In their first two games in 2016, the Steelers have one sack. While they are better than the Browns and Bears defensively, the Steelers are yet another defense that lacks a dominant pass rush.
While the Steelers don't have a particularly impressive pass rush these days, they are great at the dirty work. When asked what the strength of the Steelers' defense is, offensive coordinator Frank Reich answered, "Stopping the run."
"I don't know for sure, but you can look over the last 20 years, this defense is continually in the top five versus the run," said Reich. "They have great schemes to stop the run. They have great personnel to stop the run. They put you into a pass only mode, and then can run some of their exotic stuff. But I think that's their strength."
OK, Frank, I'll look:
|Year||Rush yards allowed / game||NFL Rank|
I could keep going, but the beginning of the Roethlisberger era seems like a reasonable enough cutoff point to confirm Reich's statement. So are they still good at stopping the run in 2016? Well, they've allowed just 50.5 rushing yards per game so far, sooooooo, yeah, probably.
Meanwhile, the Eagles' rushing attack has been 'meh.'
"We ran for 133 yards in the first game and 100 in the last game," said Reich. "So, that’s okay. I mean, that’s acceptable. It needs to be better and we expect it to be better, but that's certainly an acceptable range. We would like to have a few more explosive runs and keep it in phase, but I think we are on our way to that."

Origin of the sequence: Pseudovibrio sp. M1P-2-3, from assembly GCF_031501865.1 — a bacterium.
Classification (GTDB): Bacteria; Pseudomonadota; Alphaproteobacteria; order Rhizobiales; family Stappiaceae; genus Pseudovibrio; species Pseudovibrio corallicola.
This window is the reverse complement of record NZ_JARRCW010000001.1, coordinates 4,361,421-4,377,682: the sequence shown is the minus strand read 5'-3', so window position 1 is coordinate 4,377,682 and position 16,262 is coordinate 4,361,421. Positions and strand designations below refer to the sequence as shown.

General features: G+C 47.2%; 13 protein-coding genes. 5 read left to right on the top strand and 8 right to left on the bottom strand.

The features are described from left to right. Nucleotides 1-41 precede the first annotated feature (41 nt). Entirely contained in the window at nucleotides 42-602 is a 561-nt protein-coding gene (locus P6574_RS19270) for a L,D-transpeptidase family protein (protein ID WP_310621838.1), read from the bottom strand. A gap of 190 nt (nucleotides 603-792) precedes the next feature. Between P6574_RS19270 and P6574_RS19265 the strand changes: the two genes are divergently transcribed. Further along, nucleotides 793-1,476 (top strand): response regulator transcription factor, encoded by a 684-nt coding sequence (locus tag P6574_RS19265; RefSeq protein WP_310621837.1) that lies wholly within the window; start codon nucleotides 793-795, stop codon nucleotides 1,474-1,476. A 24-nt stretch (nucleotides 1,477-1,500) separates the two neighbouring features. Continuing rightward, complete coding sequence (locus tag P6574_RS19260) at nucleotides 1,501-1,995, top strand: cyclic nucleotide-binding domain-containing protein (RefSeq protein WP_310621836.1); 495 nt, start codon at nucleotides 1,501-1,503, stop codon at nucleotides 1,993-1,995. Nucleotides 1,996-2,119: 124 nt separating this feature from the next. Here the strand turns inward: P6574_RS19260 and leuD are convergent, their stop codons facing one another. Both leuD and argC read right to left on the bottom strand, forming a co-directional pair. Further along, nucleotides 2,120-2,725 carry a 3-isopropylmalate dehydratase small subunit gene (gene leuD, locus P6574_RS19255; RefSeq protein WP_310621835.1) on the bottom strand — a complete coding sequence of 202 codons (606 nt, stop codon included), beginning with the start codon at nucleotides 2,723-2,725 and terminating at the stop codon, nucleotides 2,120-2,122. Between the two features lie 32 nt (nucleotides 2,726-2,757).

'Acceptable' is fine against the Browns and Bears. But 'acceptable' won't be acceptable against the Steelers.
Remember that time in 2008 when the Eagles sacked Roethlisberger like 30 times, knocking him out of the game, and just completely manhandling the Steelers' offense? That is the all-time favorite game of a lot of Eagles diehards who love defense.
While the Eagles aren't going to generate that kind of pressure on Big Ben on Sunday, it is imperative that they hit him early and often. The Eagles have the horses along their front four to do it, and it's probably the only way they're going to stifle this Pittsburgh offense.
The Steelers are without star running back Le'Veon Bell, who was suspended for four games for violating the league's substance abuse policy, which was later reduced to a three-game suspension. And yet, the Steelers still have the NFL's leading rushing in DeAngelo Williams.
Williams is 33 years old, which doesn't seem to matter to defensive coordinator Jim Schwartz.
"They don't ask for a birth certificate before the game," said Schwartz. "They don't give you 9 yards [to gain a first down] if you are over 30. You’ve still got to get 10. He's a patient runner, he's compact and he's strong. He can test every area of your run gaps.
"If we're nosey or if we get out of our gaps, he's a guy that can make you pay. A lot of that comes from his experience. So I think that's served him well. He's been in the league for a while. He understands the run game and it's not just where the ball is supposed to go. He can test every gap and we have to play sound defense."
Certainly, a lot of Williams' success is attributable to the Steelers' high-octane passing offense, but the Steelers' run game can hurt opposing defenses just as badly if you over-commit to stopping the pass.